In The Crucible, what three factors does Arthur Miller blame for the occurence of the witch hunt?

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accessteacher | High School Teacher | (Level 3) Distinguished Educator

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You would benefit from reading the introduction that Miller gives us to the time period that is positioned at the very beginning of Act I, before we see Parris worrying about the mysterious sickness that his daughter Betty has. In this lengthy description of the time and period, Miller gives a great analysis of the factors that contributed to the with hunt becoming such a "success," and in particular the way that individuals were able to contribute to the scenario by being able to personally profit from the situation:

Long-held hatreds of neighbours could now be openly expressed, and vengeance taken, despite the Bible's charitable injunctions. Land-lust which had been expressed before by constant bickering over bounderies an deeds, could now be elevated ot the arena of morality; one could cry witch against one's neigbour and feel perfectly justified in the bargain. Old scores could be settled on a plane of heavenly combat between Lucifer and the Lord; suspicions and the envy of the miserable toward the happy could and did burst out in the general revenge.

Thus a big factor that Miller cites as contributing towards the witch trials is the way in which unscrupulous individuals, which are of course symbolised by the Putnams in the play, coldly used this opportunity to denounce their neighbours for personal benefit.

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Ashley Kannan | Middle School Teacher | (Level 3) Distinguished Educator

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I would think that the opening scene, and the stage instructions that accompany it, would give much in way of detail as to why Miller believes that Salem, itself, is to blame for its own witch hunt. The attitudes of Paris about children are similar:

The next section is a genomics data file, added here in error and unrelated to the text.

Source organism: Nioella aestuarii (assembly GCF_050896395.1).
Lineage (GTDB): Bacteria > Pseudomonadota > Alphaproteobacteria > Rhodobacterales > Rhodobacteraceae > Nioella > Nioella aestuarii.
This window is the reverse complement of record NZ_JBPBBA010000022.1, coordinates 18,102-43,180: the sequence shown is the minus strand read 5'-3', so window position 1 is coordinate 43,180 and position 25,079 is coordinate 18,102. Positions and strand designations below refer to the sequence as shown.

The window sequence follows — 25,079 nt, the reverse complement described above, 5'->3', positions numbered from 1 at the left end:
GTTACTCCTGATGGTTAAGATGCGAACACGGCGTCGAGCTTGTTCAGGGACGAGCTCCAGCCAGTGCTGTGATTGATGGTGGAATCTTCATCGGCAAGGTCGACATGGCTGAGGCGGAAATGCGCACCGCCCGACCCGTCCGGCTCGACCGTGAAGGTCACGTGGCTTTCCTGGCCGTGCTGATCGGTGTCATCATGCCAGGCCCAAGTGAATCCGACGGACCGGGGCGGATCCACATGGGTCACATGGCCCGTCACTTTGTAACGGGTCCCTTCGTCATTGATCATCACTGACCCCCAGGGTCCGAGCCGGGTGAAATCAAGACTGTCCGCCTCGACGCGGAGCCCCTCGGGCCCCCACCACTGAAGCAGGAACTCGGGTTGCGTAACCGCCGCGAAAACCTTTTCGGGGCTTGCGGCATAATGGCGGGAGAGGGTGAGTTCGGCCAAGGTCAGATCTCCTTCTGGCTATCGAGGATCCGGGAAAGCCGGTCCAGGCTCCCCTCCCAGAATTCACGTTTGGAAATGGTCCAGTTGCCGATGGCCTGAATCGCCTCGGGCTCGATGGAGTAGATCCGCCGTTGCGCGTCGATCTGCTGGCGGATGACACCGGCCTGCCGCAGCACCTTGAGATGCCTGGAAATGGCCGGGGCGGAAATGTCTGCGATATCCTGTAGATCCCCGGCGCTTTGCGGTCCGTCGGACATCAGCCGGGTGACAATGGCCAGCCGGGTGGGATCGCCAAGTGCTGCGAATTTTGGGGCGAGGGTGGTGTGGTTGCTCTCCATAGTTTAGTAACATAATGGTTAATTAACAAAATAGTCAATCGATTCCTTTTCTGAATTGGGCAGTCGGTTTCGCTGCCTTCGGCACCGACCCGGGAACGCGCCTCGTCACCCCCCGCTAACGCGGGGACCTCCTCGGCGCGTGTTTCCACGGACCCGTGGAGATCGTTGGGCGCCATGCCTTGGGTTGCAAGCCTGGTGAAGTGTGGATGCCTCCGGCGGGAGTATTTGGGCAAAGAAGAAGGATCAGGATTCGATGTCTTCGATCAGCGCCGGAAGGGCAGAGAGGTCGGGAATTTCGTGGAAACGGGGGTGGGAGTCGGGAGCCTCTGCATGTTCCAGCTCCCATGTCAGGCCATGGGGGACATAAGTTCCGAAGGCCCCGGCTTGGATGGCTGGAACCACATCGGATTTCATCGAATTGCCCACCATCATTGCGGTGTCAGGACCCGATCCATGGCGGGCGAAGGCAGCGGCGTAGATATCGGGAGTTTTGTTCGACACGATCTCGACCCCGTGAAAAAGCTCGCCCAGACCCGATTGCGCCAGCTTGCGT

... [Salem and Paris] never conceived that the children were anything but thankful for being permitted to walk straight, eyes slightly lowered, arms at the sides, and mouths shut until bidden to speak.

Such strong repression of youth is a factor in the girls' action.  Miller makes the argument in the opening section that the girls' desire to dance and be youthful would be seen as sinful by the parents and the community members.  In avoidance of this, the girls lie and this becomes the basis for the witchhunt.  The need for repression of youth is reflective of Paris, himself described by Miller in this first act as possessing "a driving need to be in control."  This helps to explain the witch hunt as an event that sought to consolidate control of those in the position of power.  The last point that helps to explain why Miller feels that Salem, itself, is to blame for the witch hunt would arise from the “predilection for minding other people’s business.”  This intrusive element of Salem society made it easy for people to become suspicious of people for the smallest of things and also made it easier for individuals to eviscerate realms of privacy in order to make everything public.  In this light, Salem becomes victim to its own hypocrisy and its own poor decision making, making it ripe for something like the witch hunt to happen.  However, Miller does not miss the opportunity to make it clear that these realities are applicable to all social orders, and their presence has to be understood.  While there were conditions in Salem that allowed the witch hunt to take hold quickly, Miller forces the reader to assess the same situation in the modern setting, as well.

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